The Religion & Culture Web Forum
"The Catholic Sophocles: Violence and Vision in Flannery O'Connor's 'Revelation'"
by Richard A. Rosengarten (University of Chicago)
This month, Dean Richard Rosengarten of the University of Chicago Divinity School looks at the relationship between religious awakening and violence as expressed in the work of Flannery O'Connor. In a close reading of the short story "Revelation," Dean Rosengarten highlights O'Connor's use of violence to awaken her characters to attentive religious and emotional life.
Does someone have to get hit in the head with a book - or shot dead, or gored to death by a bull - to begin to see the truth about who they really are, and what they really mean to the world? Is true religious vision obtained at severe cost to our most cherished notions of social order and decorum? Indeed, can the very symbols of tradition be domesticated for such use, in betrayal of their true meaning? In the world of Flannery O'Connor's fiction, the answer to all these questions is emphatically affirmative. And she judges the human capacity to hide behind various trappings, social and theological, to be a fundamental source of the need for art that reminds humanity of its real relationship to the world and the divine reality that undergirds it....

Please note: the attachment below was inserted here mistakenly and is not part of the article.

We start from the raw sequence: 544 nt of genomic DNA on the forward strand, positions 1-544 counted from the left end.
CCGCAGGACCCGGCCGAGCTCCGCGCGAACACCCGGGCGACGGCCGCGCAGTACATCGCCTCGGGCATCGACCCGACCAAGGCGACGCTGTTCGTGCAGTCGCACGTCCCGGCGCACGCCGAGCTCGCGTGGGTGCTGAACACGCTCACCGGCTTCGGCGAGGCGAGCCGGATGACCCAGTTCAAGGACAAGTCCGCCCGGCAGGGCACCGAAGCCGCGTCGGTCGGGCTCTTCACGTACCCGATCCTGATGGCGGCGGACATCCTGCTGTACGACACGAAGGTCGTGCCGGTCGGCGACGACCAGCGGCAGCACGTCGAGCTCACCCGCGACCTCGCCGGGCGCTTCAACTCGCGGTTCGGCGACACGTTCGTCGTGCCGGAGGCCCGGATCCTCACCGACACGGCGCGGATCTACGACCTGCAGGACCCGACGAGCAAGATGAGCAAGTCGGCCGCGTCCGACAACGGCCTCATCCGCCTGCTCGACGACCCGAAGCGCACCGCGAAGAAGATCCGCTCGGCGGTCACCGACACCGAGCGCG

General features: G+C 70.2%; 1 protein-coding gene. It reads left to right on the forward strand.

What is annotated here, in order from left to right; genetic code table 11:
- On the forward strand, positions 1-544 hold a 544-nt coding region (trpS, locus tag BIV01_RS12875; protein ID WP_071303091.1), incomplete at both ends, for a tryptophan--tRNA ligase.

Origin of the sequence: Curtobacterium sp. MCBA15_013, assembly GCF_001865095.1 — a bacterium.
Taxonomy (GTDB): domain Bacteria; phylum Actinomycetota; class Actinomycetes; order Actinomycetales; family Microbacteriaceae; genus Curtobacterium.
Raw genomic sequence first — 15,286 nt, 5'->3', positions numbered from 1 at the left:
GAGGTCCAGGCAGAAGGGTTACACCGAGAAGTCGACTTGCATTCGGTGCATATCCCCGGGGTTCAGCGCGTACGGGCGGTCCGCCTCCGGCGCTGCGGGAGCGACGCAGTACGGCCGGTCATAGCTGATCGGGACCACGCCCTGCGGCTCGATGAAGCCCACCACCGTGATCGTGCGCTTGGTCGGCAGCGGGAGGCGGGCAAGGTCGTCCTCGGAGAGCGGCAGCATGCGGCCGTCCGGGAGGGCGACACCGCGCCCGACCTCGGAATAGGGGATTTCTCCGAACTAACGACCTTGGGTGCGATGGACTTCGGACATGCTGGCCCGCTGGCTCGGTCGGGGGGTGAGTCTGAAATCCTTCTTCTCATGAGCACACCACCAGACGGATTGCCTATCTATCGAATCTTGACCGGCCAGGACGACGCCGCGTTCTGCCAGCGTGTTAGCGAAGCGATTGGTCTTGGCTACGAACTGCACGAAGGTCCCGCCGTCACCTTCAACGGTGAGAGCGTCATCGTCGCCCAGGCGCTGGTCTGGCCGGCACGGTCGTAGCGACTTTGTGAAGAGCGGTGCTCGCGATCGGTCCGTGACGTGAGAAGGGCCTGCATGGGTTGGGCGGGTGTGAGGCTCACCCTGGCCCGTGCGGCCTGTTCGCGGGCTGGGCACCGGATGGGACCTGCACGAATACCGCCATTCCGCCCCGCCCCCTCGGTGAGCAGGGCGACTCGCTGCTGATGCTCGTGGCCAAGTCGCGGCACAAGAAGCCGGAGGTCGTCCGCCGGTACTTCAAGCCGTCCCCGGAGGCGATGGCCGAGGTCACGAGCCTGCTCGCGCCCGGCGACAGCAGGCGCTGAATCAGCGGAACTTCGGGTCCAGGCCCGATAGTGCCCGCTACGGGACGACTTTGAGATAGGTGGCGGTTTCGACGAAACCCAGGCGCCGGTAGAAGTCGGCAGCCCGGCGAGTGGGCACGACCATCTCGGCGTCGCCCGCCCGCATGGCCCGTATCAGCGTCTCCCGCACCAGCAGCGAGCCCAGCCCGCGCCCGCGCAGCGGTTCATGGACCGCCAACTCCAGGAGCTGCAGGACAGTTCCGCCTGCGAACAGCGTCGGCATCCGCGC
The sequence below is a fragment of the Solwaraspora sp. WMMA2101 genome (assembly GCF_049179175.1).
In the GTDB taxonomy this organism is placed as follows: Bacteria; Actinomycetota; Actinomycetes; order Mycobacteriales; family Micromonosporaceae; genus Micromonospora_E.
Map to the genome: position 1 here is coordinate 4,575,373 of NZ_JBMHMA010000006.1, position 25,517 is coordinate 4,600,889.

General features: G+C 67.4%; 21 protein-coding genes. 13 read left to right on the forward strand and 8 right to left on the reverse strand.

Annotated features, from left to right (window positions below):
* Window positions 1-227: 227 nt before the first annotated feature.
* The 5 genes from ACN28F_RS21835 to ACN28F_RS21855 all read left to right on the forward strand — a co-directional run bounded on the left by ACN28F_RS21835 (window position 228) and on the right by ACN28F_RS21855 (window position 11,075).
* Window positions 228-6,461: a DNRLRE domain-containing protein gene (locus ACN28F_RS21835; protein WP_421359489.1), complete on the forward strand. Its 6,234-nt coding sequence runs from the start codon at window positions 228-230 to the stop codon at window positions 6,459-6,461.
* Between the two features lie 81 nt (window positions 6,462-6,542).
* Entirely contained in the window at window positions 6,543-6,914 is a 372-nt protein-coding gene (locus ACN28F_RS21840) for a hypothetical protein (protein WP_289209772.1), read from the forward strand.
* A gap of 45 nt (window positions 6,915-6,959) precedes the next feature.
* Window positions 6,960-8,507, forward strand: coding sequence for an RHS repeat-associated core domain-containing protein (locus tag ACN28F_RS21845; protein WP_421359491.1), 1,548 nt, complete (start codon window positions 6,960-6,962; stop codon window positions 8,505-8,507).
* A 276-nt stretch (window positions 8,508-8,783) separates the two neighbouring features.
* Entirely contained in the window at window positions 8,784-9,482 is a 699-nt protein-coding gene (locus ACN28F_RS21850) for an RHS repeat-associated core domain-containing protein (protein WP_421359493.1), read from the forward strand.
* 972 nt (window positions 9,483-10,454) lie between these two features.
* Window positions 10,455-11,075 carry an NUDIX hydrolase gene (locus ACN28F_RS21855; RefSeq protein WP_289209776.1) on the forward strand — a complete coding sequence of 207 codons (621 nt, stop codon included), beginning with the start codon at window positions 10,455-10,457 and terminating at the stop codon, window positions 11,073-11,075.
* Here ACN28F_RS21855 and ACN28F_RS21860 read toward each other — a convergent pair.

Early in November, invited responses to Dean Rosengarten's essay will be offered by Father Robert Barron of the University of St. Mary of the Lake, Mundelein Seminary, Brian Britt of Virginia Tech, and Terrence W. Tilley of the University of Dayton.